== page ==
It is quiet in the forest. Even footsteps are hushed by thick moss. Through the canopy, long fingers of light slide over knobby roots, petite flowers and unruly ferns on the forest floor. We forget the subtleties of the smell of wildness until we breathe it in again—pine needles, dark soil, living wood, fallen leaves—smells our ancestors knew as home, touchstones of our origin. Past the tree line, a loon call echoes over open water. A trail winds down the mountainside and ends at a cold, deep lake.
This is the Adirondacks, the southern tip of the Precambrian Shield—solid rock that covers much of Canada and Greenland. At a billion years, it’s among the oldest in the world. The mile-high dome of the mountain range is still rising a few millimeters every year, an ancient land stirring beneath our feet. David Webb channeled the grief of his brother’s passing here—into the transformation of a 40-acre wilderness where, as kids, they ran wild. He then decided to share the place with others, opening it as a nature retreat. Webb named the outpost Camp Orenda, after the Iroquois word for a spiritual force that drives us toward greatness.
Prior to opening Orenda, Webb spent two years roughing it as a guide on the rugged peaks of New Zealand’s south island. The experience was still fresh in his mind when he designed his Adirondack haven. If roughing it is one end of the camping spectrum, Webb ultimately decided to take Orenda to the opposite. Maslow’s Hierarchy of Needs, the psychology theory that humans are capable of fully opening ourselves to aesthetic, intellectual, or spiritual experience only after the basic needs of food, water, shelter and safety have been met, comes into play here. When the fireflies flash against a blue-tinted evening and old trees sway like sleepy grandmothers, Camp Orenda comes to life, meeting guests’ every need and then some.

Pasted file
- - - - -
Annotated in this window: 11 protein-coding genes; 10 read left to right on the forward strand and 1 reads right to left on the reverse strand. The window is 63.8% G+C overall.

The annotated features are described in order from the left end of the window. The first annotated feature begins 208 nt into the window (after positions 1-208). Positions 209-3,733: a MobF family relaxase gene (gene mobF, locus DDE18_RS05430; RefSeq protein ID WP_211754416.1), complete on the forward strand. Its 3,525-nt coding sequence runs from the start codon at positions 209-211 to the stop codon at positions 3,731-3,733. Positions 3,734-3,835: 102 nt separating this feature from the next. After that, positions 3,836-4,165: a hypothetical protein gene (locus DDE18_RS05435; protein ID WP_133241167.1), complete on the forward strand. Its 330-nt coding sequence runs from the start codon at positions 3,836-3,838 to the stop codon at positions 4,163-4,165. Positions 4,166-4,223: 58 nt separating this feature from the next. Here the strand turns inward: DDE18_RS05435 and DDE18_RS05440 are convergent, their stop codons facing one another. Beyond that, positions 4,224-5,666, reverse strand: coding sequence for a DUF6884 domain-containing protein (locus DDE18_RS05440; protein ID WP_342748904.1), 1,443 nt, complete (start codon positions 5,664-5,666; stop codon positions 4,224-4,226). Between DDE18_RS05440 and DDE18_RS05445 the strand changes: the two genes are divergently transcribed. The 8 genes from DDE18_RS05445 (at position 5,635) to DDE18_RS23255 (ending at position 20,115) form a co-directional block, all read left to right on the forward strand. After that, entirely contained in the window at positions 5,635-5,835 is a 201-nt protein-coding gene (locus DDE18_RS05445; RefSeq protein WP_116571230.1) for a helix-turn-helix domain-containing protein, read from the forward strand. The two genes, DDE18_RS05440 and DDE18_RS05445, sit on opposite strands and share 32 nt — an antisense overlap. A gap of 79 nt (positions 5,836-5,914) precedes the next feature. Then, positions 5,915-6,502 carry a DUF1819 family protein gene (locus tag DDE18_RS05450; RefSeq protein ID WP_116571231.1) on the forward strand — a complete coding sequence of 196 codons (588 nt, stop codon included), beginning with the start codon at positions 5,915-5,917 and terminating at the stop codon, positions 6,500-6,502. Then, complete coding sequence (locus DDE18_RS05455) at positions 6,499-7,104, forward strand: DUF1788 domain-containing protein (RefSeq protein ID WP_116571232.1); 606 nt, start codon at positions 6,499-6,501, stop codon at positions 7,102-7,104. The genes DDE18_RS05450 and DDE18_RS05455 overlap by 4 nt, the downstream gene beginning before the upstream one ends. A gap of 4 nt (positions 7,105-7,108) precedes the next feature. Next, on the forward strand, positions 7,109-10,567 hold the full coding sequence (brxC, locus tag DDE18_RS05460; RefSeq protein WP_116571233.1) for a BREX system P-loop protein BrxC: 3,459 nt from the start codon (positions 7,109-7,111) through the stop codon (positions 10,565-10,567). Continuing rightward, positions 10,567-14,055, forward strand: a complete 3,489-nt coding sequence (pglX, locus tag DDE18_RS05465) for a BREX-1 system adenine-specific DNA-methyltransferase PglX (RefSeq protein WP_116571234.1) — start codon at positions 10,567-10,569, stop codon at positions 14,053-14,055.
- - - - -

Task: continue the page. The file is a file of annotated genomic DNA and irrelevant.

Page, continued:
Smoke rises from the chimneys of Orenda’s six canvas cabins nestled into the trees, each custom-built, but all with thick mattresses, fresh linen, and down comforters awaiting the return of tired hikers. There are cedar, open-air hot showers, a bathhouse, and three farm-to-table meals each day cooked over an open fire by Camp Orenda’s chef. There are kayaks, canoes, archery, arts and crafts for kids, optional customized itineraries and guided nature hikes. There’s even an on-site masseuse and yoga instructor. After all, it may be the wilderness, but it’s only a four-hour drive from Manhattan.
There’s something to be said for roughing it—heading for the mountains with your tent, sense of direction, change of clothes, and a few packets of noodles in your pack. But we’ve all had those moments when we just wish the tent would pitch itself, the firewood were already gathered and lit and the noodles cooked (and much tastier)…so we could just lay back and stare at the stars. That’s what Camp Orenda is for.